In person, Darya comes across as unassuming, answering questions politely but briefly. She declines to speak about Abramovich. “Would you call me famous?” she asks. “I don’t really think about it.”
She inspires awe in her contemporaries. “It’s incredible that she wants to do something with her fame,” says the TV presenter Ksenia Sobchak.
Producer of the pop star Dima Bilan
With the backing of a rich husband, 33-year-old Rudkovskaya rode to fame as the producer of Dima Bilan, the Russian pop star who won this year’s Eurovision Song Contest. Magazine editors call her an object lesson in how relative nobodies can win renown. “Nobody knew her before she began to work with Dtima,” says Yana Lepkova, the editor of OK! “Yana began to appear everywhere with Dima, never dressed the same — sometimes in cowboy style, sometimes 1930s. The papers and magazines began to print pictures of them together, and now she’s a fully fledged member of the showbiz crowd in her own right.”
Still, like many It girls, she has also attracted attention for living out her private life in the public eye. Before Bilan, she focused on running her beauty-salon chain in the resort town of Sochi. Then she married the businessman Viktor Baturin, who said last year that he is worth at least $200m (his sister Yelena, the wife of Moscow’s mayor, is a construction billionaire). But since their recent split, they have been attacking each other in the press. They clashed over whether Bilan should make hip-hop music; Baturin complained that Bilan had become “the chief black man in Russia”. Rudkovskaya bemoaned Baturin’s abusiveness and the battle over their children.
“I’m under constant pressure from my ex-husband; he’s fighting me with newspapers and television,” she tells me during a break from filming a TV show.
There is a silver lining, though. “Because of my fight for my kids and the fact that Dima won Eurovision, everyone in Russia understands that I have a really strong character, that I’m dedicated.” She is now dating the Olympic figure skater Yevgeny Plushenko.
Deripaska’s husband, Oleg, who made his fortune in the metals industry, was No 9 on this year’s Forbes list of the world’s billionaires — his net worth was estimated at $28 billion.
Deripaska, 28, was educated privately in England, at Millfield School, then at the prestigious Moscow State University. She is now in charge of Forward Media Group, a stable of publications that includes Russian Hello!
She strenuously denies the rumour that the company was a gift from her husband to prevent her from getting bored.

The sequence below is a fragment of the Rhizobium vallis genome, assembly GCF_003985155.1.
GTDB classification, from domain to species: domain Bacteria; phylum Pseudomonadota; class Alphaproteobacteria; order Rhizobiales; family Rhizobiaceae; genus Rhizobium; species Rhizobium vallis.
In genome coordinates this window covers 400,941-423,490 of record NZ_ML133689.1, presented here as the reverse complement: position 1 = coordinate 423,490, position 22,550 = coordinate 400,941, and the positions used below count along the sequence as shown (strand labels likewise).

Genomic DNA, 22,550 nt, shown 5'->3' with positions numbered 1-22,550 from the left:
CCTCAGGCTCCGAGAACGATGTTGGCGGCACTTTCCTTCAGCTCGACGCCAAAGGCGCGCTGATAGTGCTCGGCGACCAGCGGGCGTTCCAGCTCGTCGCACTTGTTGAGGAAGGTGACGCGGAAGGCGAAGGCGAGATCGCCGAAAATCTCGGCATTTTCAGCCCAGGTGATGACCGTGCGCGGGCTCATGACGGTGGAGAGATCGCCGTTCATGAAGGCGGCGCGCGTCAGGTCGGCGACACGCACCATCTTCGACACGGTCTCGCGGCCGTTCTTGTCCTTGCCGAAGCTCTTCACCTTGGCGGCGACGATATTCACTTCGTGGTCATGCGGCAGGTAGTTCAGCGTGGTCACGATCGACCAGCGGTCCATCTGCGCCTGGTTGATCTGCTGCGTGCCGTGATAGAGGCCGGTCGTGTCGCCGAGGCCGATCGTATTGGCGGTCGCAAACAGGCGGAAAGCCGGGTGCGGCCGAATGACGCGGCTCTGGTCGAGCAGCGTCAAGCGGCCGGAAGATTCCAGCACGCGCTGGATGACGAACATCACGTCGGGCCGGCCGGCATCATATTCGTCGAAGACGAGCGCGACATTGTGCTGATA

In Moscow Deripaska is seen at parties with the likes of Darya Zhukova and Shakri Amirkhanova, the former editor of Russia’s Harper’s Bazaar.
Young Russians say they’re drawn to It girls like Deripaska because they see in them a reflection of themselves.
“They live between several different countries, travel like crazy, work hard and speak several different languages,” says Svetlana Kolchik, the deputy editor of Russian Marie Claire. “They represent our generation, a unique generation that includes my friends.”
Interior designer, TV presenter
According to popular legend, says Tseitlina, she “once beat little bears at a party because I wanted them to dance for my guests”. She has also been portrayed as “some cruel bitch who has thousands of shoes and drinks Cristal Ros champagne every morning” — none of which bears any resemblance to her personality or habits, she hastens to add.
Now around 40 years old, though looking considerably younger, Tseitlina was born into a family of St Petersburg intelligentsia. For 10 years she lived in Melbourne with her husband, a doctor, before returning to Moscow without him in 2000. It was then that she befriended her fellow It girl and TV presenter Ksenia Sobchak, and the two gained notoriety for their intense partying and love of luxury. Tseitlina’s lifestyle was funded by a boyfriend who is on the Forbes list of 100 richest Russians. “The money came from him,” she admits, though she won’t say who he is. “It’s the same story all over the world. How else could a young girl have money?”
Tseitlina has fans, including the editor of Russian OK!, Yana Lepkova. “She is like a fairy-tale princess. She’s the guru for those girls who want to follow the same path as her: beautiful, blonde hair, lots of diamonds,” she enthuses. “But taking all this into account, she is very, very far from being stupid.”
Last year, Tseitlina was on the cover of Russian Playboy — “I’ve thought it was really cool since I was a girl” — and more recently hosted a reality-TV show on how to pass oneself off as a rich Muscovite.
But while she remains as high-profile as any of the It girls, her plans centre on raising her two-year-old son, whose father, she mentions, is not famous. “I don’t want to change the world,” she says.